Living the Vintage Years
I read an obituary in a newspaper last night. It took me all of four seconds.
Just 12 words long, this final tribute, so to speak, listed only the man's name, age, most recent town of residence and date of death. It told us nothing about the person.
Whenever I see one of those tiny obits, especially on a page with others that take up an entire column or two, I feel sad.
Although the little obits at the bottom of the page may be sparse, they speak volumes.
Perhaps they tell us no one cared enough about the deceased to pay him or her proper tribute.
Perhaps these terse obits speak of poverty; no one in the family could afford to pay for a standard obituary. Perhaps there is no family. Or anyone.
Even if a person lived a simple life, he had parents. Maybe he had siblings or children.
Was he local? Where was he born and raised?
Where did he work? Who was he?
This man in the 12-word obit had spent more than six decades on earth. He deserves to be remembered.
Didn't he leave a mark somewhere, on someone?
The answer is yes. This man left a permanent mark on me.
The subject of a Press photo story more than two years ago, Al was a homeless man my husband and I slowly befriended during our volunteer work in an Allentown cemetery.
For most hours of most days, Al lived in the cemetery. But although he was homeless, Al was not a bum.
He asked for nothing. Not once. He appreciated everything, from a piece of fruit to a quarter.
He was bright. He completed crossword puzzles in ink, much faster than I could in pencil.
He was more polite than anyone I typically encounter on the city streets.
As we got to know Al, we learned his complex story.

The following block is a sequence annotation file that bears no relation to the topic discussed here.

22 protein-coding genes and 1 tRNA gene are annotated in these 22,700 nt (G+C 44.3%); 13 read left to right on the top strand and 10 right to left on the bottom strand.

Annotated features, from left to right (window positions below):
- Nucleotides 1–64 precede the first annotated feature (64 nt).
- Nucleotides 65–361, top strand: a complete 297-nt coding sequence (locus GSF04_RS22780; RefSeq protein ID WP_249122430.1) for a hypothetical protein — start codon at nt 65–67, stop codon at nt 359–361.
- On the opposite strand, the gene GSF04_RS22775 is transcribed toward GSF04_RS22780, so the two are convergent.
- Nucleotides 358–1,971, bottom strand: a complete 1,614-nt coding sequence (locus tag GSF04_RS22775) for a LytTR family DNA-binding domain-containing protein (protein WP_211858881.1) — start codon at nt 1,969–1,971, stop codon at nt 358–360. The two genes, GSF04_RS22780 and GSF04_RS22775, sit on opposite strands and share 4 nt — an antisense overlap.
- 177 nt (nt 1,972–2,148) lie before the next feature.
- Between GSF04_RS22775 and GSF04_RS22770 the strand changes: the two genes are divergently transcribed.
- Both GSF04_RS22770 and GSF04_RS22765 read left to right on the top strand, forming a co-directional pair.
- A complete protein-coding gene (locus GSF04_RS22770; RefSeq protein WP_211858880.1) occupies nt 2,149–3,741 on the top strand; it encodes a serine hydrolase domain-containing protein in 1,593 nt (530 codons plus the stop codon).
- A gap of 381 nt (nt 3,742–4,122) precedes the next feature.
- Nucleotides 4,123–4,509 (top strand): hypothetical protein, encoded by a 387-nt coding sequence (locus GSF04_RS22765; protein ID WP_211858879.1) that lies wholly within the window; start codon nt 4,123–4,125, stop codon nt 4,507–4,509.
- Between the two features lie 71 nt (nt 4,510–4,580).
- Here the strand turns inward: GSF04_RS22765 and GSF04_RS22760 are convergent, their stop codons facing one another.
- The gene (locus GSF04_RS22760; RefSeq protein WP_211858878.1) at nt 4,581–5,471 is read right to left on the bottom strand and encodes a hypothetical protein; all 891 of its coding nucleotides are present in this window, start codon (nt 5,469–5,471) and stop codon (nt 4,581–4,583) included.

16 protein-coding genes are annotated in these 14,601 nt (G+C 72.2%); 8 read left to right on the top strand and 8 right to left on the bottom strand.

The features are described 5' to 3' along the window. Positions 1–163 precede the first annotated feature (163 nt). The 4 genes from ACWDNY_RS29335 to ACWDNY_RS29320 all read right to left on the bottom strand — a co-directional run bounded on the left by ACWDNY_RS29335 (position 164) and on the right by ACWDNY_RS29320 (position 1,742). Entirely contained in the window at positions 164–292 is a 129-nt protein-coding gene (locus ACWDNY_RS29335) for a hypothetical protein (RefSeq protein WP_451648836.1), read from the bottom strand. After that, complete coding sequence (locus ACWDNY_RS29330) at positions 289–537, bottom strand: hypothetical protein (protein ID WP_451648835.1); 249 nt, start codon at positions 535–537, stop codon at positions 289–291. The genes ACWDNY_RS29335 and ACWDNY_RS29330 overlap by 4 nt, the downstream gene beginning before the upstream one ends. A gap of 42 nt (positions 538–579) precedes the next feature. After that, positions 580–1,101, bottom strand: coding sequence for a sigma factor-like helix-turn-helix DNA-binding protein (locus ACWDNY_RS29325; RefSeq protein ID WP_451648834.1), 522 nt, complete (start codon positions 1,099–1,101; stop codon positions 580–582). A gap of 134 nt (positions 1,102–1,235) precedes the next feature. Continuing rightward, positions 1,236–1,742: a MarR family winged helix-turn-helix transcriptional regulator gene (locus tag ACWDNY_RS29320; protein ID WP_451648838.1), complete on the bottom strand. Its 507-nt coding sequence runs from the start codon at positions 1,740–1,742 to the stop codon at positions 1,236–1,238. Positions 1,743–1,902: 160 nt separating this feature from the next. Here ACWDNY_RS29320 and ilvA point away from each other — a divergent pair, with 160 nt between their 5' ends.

His alcoholic father started him drinking at age 12.
Al came home from school one day to find that his father had sold his pet for booze money.
Al worked as a commercial truck driver and more recently at a local candy manufacturer. Unemployment checks had kept him afloat when he was laid off from his last job.
When the checks ran out, so did rent money, leaving him homeless.
He had both biological and stepchildren, but little contact with them.
We learned Al had been sleeping in unlocked cars and on park benches. In winter he froze and his toes had to be amputated.
Yet this pleasant man never complained or pitied himself.
His story touched a surprising number of readers. Just recently I was asked how "cemetery Al" is doing.
After his story ran, Al was connected to the right social services, leading to disability income and shelter.
He called once in a while to chat. We saw him occasionally and introduced him to his first Italian ice milkshake on his birthday.
His most recent calls were to wish us a happy Thanksgiving and then, a few weeks later, to tell us he was in the hospital with a terminal disease.
We visited him in the hospital and a week later in a skilled nursing facility.
I played Christmas carols for him on my baroque recorder, or my wooden flute, as he called it.
And then he was gone.
He will not be forgotten. Nor should he be. I greet him every time I pass "his" bench in the cemetery.
Al's life told a story, as I'm sure the lives of all the people meriting only barebones obituaries (or none at all) do.
Whenever I see such an obit, I recall the words of a pastor who performed a funeral service for a homeless man who burned to death.
The clergyman reminded the small gathering that in God's eyes, where it truly matters, we are all equal, whether we live in a mansion or in the woods.
As my mother often says, "We're all God's children."
Every person's life has meaning and purpose.
Remember that the next time you encounter a 12-word obituary.